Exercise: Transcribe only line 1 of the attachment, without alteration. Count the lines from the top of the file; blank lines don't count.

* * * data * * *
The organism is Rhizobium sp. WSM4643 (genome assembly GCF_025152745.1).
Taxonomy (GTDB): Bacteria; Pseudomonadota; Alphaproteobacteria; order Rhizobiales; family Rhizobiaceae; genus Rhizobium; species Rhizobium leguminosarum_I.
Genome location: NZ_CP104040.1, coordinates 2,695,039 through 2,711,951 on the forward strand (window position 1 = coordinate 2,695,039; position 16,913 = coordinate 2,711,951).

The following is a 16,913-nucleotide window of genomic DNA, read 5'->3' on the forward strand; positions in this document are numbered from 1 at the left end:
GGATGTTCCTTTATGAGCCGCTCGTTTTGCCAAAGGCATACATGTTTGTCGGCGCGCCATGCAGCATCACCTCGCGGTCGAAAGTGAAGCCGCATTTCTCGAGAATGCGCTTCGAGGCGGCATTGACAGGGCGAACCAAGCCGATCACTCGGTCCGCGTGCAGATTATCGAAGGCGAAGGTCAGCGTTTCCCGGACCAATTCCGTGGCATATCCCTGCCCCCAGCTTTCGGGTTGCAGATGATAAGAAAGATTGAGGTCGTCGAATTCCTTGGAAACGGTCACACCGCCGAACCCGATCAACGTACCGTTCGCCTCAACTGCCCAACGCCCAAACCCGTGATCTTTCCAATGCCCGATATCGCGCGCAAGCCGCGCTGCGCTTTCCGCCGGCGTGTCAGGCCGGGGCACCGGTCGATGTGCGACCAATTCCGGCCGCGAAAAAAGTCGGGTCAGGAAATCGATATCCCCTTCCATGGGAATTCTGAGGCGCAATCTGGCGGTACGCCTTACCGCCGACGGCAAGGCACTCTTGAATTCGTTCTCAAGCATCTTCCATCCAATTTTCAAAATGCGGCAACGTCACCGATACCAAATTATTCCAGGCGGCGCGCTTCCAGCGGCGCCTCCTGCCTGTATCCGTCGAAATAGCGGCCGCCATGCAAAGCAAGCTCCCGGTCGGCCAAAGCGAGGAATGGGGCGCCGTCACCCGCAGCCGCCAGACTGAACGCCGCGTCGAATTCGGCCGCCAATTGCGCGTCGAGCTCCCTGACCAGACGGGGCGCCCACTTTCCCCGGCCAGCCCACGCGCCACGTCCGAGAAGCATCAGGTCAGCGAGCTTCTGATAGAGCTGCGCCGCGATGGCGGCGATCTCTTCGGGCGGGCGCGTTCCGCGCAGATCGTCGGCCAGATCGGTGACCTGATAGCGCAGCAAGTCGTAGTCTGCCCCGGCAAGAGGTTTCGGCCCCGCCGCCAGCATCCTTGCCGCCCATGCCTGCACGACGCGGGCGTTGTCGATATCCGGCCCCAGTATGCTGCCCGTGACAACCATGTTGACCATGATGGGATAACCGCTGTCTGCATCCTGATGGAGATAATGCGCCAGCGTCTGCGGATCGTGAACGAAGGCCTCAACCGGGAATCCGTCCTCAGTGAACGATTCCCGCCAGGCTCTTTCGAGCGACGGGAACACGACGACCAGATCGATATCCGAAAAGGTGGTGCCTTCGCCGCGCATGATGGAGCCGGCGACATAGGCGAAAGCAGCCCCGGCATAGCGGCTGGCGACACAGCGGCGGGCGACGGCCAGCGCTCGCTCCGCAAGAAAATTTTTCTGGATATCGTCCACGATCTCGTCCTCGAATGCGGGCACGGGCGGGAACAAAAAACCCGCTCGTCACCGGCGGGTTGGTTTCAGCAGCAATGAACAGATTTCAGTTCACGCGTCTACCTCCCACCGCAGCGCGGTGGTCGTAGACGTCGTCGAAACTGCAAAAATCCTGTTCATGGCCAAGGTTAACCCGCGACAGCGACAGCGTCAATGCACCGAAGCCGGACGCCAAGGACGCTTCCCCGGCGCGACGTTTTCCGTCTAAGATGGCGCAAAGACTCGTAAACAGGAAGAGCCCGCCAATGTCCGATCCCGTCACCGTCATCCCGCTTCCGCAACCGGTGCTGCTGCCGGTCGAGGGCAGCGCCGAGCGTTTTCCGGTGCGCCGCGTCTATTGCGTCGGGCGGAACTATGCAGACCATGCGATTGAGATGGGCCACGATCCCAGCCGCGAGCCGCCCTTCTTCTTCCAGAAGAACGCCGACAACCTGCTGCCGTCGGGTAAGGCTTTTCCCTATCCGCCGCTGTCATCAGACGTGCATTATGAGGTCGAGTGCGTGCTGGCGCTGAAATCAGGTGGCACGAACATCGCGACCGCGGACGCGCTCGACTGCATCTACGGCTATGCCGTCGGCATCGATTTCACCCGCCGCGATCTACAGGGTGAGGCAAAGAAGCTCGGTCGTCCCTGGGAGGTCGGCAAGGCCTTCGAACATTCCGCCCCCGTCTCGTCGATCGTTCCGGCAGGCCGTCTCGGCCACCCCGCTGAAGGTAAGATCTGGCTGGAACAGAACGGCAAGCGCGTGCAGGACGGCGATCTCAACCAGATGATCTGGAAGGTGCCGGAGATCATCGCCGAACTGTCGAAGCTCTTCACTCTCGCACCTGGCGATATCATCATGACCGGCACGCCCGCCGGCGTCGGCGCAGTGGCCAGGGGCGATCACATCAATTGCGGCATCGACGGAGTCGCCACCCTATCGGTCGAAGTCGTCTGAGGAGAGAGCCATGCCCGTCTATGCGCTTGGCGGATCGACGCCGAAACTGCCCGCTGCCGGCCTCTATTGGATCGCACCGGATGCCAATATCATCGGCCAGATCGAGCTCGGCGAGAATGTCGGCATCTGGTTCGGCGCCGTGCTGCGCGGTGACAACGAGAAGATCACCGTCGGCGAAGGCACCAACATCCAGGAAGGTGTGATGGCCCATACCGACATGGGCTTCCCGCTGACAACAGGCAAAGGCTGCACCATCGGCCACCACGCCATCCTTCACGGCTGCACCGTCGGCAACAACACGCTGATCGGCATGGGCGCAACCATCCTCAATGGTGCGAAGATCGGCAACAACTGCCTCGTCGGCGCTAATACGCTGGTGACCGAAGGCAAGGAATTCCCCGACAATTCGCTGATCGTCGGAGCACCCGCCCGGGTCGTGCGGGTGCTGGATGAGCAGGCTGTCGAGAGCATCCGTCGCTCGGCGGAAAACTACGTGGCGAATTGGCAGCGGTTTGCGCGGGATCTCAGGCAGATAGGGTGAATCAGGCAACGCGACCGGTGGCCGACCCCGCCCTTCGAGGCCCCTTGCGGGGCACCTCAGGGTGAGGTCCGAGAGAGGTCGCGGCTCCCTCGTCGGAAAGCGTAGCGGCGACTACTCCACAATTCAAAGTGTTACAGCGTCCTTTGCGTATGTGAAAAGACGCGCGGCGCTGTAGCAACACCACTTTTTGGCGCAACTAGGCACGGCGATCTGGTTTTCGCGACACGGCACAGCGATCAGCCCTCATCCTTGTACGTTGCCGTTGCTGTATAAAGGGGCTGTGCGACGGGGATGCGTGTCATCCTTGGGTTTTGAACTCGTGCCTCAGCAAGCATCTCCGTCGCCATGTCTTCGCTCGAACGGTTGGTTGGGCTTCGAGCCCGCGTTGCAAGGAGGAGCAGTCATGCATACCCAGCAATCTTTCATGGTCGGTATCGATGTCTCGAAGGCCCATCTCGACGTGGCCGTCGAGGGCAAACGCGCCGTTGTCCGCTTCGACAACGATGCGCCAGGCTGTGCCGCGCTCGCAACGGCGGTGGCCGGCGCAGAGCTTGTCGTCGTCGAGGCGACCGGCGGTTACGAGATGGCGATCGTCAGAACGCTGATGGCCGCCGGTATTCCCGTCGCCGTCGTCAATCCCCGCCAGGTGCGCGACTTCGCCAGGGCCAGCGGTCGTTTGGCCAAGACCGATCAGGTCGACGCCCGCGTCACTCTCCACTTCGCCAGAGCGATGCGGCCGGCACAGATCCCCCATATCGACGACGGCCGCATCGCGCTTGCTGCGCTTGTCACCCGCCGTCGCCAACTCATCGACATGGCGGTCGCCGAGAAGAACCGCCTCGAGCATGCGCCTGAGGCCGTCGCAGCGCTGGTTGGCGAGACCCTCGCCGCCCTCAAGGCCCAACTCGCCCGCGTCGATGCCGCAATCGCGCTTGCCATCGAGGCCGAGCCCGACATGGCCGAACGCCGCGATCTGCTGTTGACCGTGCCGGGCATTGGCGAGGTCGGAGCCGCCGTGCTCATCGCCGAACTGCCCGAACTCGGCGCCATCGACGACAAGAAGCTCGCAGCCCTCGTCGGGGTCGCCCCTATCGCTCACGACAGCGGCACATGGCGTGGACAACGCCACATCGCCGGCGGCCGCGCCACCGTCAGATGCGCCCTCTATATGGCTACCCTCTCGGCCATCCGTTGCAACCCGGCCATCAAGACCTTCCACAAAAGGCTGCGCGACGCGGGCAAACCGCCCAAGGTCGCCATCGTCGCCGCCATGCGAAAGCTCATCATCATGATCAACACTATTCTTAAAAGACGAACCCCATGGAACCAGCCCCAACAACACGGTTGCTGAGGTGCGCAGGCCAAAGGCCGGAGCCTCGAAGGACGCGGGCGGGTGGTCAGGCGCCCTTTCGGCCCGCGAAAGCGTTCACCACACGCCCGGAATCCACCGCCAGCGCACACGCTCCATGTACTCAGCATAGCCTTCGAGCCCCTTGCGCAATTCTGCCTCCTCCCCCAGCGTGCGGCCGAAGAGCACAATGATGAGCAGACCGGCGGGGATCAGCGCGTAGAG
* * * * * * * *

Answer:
The organism is Rhizobium sp. WSM4643 (genome assembly GCF_025152745.1).